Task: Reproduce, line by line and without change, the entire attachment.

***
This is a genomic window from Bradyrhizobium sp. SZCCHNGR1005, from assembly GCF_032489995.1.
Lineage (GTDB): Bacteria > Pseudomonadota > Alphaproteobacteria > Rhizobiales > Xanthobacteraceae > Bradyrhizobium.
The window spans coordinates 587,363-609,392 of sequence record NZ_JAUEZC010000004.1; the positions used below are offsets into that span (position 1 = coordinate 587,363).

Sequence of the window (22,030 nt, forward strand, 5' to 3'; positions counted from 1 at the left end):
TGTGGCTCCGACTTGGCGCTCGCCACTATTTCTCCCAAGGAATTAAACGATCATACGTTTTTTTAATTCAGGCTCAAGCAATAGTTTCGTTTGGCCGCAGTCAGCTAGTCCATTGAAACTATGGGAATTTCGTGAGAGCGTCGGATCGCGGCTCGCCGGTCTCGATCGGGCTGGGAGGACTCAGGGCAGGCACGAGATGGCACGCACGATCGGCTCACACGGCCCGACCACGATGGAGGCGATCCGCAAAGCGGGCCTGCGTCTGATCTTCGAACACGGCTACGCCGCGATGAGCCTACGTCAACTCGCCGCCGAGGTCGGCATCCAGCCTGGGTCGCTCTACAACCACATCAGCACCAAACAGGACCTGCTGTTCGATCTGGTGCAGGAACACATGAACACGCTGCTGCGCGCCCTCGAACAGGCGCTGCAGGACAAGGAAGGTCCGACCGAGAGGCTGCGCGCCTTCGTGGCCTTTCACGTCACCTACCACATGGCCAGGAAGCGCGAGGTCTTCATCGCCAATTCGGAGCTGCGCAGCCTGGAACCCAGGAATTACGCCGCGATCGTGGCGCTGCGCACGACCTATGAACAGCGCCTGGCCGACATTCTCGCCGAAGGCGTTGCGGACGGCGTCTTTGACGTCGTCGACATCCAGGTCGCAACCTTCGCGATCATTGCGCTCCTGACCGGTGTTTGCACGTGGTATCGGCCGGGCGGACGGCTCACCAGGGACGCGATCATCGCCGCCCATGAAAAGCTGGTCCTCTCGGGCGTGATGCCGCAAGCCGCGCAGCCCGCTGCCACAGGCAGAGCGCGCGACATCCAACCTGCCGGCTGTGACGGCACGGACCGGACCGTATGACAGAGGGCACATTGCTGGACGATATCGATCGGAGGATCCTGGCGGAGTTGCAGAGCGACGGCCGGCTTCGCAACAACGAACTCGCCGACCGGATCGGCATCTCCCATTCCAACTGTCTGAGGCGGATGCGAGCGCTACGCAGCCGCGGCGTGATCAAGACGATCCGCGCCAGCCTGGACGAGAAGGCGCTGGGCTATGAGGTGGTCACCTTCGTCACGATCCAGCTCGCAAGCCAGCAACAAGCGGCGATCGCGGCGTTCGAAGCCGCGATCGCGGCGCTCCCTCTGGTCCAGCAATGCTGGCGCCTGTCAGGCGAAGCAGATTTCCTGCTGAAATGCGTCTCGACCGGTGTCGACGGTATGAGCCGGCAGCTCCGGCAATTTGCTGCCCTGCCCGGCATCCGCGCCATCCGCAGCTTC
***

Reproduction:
This is a genomic window from Bradyrhizobium sp. SZCCHNGR1005, from assembly GCF_032489995.1.
Lineage (GTDB): Bacteria > Pseudomonadota > Alphaproteobacteria > Rhizobiales > Xanthobacteraceae > Bradyrhizobium.
The window spans coordinates 587,363-609,392 of sequence record NZ_JAUEZC010000004.1; the positions used below are offsets into that span (position 1 = coordinate 587,363).

Sequence of the window (22,030 nt, forward strand, 5' to 3'; positions counted from 1 at the left end):
TGTGGCTCCGACTTGGCGCTCGCCACTATTTCTCCCAAGGAATTAAACGATCATACGTTTTTTTAATTCAGGCTCAAGCAATAGTTTCGTTTGGCCGCAGTCAGCTAGTCCATTGAAACTATGGGAATTTCGTGAGAGCGTCGGATCGCGGCTCGCCGGTCTCGATCGGGCTGGGAGGACTCAGGGCAGGCACGAGATGGCACGCACGATCGGCTCACACGGCCCGACCACGATGGAGGCGATCCGCAAAGCGGGCCTGCGTCTGATCTTCGAACACGGCTACGCCGCGATGAGCCTACGTCAACTCGCCGCCGAGGTCGGCATCCAGCCTGGGTCGCTCTACAACCACATCAGCACCAAACAGGACCTGCTGTTCGATCTGGTGCAGGAACACATGAACACGCTGCTGCGCGCCCTCGAACAGGCGCTGCAGGACAAGGAAGGTCCGACCGAGAGGCTGCGCGCCTTCGTGGCCTTTCACGTCACCTACCACATGGCCAGGAAGCGCGAGGTCTTCATCGCCAATTCGGAGCTGCGCAGCCTGGAACCCAGGAATTACGCCGCGATCGTGGCGCTGCGCACGACCTATGAACAGCGCCTGGCCGACATTCTCGCCGAAGGCGTTGCGGACGGCGTCTTTGACGTCGTCGACATCCAGGTCGCAACCTTCGCGATCATTGCGCTCCTGACCGGTGTTTGCACGTGGTATCGGCCGGGCGGACGGCTCACCAGGGACGCGATCATCGCCGCCCATGAAAAGCTGGTCCTCTCGGGCGTGATGCCGCAAGCCGCGCAGCCCGCTGCCACAGGCAGAGCGCGCGACATCCAACCTGCCGGCTGTGACGGCACGGACCGGACCGTATGACAGAGGGCACATTGCTGGACGATATCGATCGGAGGATCCTGGCGGAGTTGCAGAGCGACGGCCGGCTTCGCAACAACGAACTCGCCGACCGGATCGGCATCTCCCATTCCAACTGTCTGAGGCGGATGCGAGCGCTACGCAGCCGCGGCGTGATCAAGACGATCCGCGCCAGCCTGGACGAGAAGGCGCTGGGCTATGAGGTGGTCACCTTCGTCACGATCCAGCTCGCAAGCCAGCAACAAGCGGCGATCGCGGCGTTCGAAGCCGCGATCGCGGCGCTCCCTCTGGTCCAGCAATGCTGGCGCCTGTCAGGCGAAGCAGATTTCCTGCTGAAATGCGTCTCGACCGGTGTCGACGGTATGAGCCGGCAGCTCCGGCAATTTGCTGCCCTGCCCGGCATCCGCGCCATCCGCAGCTTC